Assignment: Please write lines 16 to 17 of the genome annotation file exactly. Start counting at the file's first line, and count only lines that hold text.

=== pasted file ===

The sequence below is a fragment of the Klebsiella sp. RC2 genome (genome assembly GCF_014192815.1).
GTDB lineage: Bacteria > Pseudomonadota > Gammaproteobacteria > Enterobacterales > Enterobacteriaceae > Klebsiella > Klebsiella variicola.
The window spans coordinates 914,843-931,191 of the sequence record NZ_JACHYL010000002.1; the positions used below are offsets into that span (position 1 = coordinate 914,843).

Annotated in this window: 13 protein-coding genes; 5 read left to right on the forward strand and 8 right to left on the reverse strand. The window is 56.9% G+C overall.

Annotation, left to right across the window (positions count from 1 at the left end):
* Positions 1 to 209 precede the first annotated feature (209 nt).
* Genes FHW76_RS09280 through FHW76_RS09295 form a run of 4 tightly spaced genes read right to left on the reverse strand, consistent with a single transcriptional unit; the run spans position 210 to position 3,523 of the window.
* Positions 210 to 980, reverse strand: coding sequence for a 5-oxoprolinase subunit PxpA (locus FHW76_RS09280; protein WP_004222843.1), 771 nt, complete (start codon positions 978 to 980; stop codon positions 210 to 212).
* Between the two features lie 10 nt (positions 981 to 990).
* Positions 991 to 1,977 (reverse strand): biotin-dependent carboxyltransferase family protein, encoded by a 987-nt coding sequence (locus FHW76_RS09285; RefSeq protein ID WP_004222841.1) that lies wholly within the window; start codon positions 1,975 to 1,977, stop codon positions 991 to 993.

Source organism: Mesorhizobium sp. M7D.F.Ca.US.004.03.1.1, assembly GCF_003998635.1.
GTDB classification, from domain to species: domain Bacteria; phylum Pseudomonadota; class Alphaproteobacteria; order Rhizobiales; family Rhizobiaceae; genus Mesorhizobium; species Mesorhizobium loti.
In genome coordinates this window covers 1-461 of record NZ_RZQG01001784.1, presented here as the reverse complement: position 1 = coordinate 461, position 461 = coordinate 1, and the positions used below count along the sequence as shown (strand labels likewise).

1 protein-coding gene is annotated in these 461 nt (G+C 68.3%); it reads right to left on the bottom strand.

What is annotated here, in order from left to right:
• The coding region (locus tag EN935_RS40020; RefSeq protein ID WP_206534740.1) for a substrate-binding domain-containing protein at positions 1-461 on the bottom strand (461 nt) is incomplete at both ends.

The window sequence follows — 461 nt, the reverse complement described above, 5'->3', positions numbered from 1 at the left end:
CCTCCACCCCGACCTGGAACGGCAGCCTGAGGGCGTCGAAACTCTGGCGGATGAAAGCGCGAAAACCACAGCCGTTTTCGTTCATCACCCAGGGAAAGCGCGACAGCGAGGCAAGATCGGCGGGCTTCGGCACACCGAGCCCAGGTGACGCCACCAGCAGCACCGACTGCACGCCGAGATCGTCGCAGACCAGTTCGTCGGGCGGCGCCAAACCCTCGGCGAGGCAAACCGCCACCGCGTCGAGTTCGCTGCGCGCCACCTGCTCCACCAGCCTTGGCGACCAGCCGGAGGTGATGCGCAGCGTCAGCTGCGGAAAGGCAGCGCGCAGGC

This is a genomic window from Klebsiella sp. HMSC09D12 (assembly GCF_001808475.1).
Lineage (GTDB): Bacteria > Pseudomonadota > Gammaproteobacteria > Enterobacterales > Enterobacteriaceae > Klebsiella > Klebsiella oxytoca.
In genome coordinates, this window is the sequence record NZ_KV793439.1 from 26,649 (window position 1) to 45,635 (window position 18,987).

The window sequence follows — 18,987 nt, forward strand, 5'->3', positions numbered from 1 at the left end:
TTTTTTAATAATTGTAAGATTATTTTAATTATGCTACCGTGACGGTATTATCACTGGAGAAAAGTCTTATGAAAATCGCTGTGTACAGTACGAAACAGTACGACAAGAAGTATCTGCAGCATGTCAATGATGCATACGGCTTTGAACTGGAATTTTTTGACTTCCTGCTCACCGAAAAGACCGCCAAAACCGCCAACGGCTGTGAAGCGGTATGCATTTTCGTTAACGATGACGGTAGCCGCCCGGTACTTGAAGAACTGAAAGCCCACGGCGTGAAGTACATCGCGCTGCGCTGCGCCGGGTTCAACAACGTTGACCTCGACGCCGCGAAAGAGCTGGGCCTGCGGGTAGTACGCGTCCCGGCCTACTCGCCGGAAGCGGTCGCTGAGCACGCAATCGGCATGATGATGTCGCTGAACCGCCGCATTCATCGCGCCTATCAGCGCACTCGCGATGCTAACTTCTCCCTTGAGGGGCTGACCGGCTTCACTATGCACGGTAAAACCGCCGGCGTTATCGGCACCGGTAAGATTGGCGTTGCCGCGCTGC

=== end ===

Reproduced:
• The coding region (locus tag EN935_RS40020; RefSeq protein ID WP_206534740.1) for a substrate-binding domain-containing protein at positions 1-461 on the bottom strand (461 nt) is incomplete at both ends.

The window sequence follows — 461 nt, the reverse complement described above, 5'->3', positions numbered from 1 at the left end: